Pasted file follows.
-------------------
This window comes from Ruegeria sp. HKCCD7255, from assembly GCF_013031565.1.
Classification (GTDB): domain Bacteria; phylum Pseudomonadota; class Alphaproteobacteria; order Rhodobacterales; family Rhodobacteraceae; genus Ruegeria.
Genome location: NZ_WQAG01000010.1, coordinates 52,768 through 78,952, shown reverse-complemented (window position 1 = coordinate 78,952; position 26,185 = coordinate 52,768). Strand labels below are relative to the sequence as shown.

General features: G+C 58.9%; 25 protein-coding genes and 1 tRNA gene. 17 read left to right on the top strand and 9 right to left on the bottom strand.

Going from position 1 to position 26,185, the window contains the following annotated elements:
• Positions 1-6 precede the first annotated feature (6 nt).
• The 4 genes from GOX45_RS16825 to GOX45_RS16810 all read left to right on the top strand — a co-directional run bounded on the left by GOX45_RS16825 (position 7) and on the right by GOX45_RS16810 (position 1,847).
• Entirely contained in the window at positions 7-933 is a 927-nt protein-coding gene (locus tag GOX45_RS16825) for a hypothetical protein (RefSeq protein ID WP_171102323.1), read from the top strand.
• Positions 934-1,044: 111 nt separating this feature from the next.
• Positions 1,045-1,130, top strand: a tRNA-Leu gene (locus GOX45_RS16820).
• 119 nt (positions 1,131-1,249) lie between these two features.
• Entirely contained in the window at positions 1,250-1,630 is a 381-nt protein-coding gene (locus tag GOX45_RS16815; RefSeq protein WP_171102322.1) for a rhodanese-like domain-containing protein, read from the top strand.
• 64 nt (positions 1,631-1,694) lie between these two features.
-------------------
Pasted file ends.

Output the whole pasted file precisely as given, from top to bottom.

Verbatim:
This window comes from Ruegeria sp. HKCCD7255, from assembly GCF_013031565.1.
Classification (GTDB): domain Bacteria; phylum Pseudomonadota; class Alphaproteobacteria; order Rhodobacterales; family Rhodobacteraceae; genus Ruegeria.
Genome location: NZ_WQAG01000010.1, coordinates 52,768 through 78,952, shown reverse-complemented (window position 1 = coordinate 78,952; position 26,185 = coordinate 52,768). Strand labels below are relative to the sequence as shown.

General features: G+C 58.9%; 25 protein-coding genes and 1 tRNA gene. 17 read left to right on the top strand and 9 right to left on the bottom strand.

Going from position 1 to position 26,185, the window contains the following annotated elements:
• Positions 1-6 precede the first annotated feature (6 nt).
• The 4 genes from GOX45_RS16825 to GOX45_RS16810 all read left to right on the top strand — a co-directional run bounded on the left by GOX45_RS16825 (position 7) and on the right by GOX45_RS16810 (position 1,847).
• Entirely contained in the window at positions 7-933 is a 927-nt protein-coding gene (locus tag GOX45_RS16825) for a hypothetical protein (RefSeq protein ID WP_171102323.1), read from the top strand.
• Positions 934-1,044: 111 nt separating this feature from the next.
• Positions 1,045-1,130, top strand: a tRNA-Leu gene (locus GOX45_RS16820).
• 119 nt (positions 1,131-1,249) lie between these two features.
• Entirely contained in the window at positions 1,250-1,630 is a 381-nt protein-coding gene (locus tag GOX45_RS16815; RefSeq protein WP_171102322.1) for a rhodanese-like domain-containing protein, read from the top strand.
• 64 nt (positions 1,631-1,694) lie between these two features.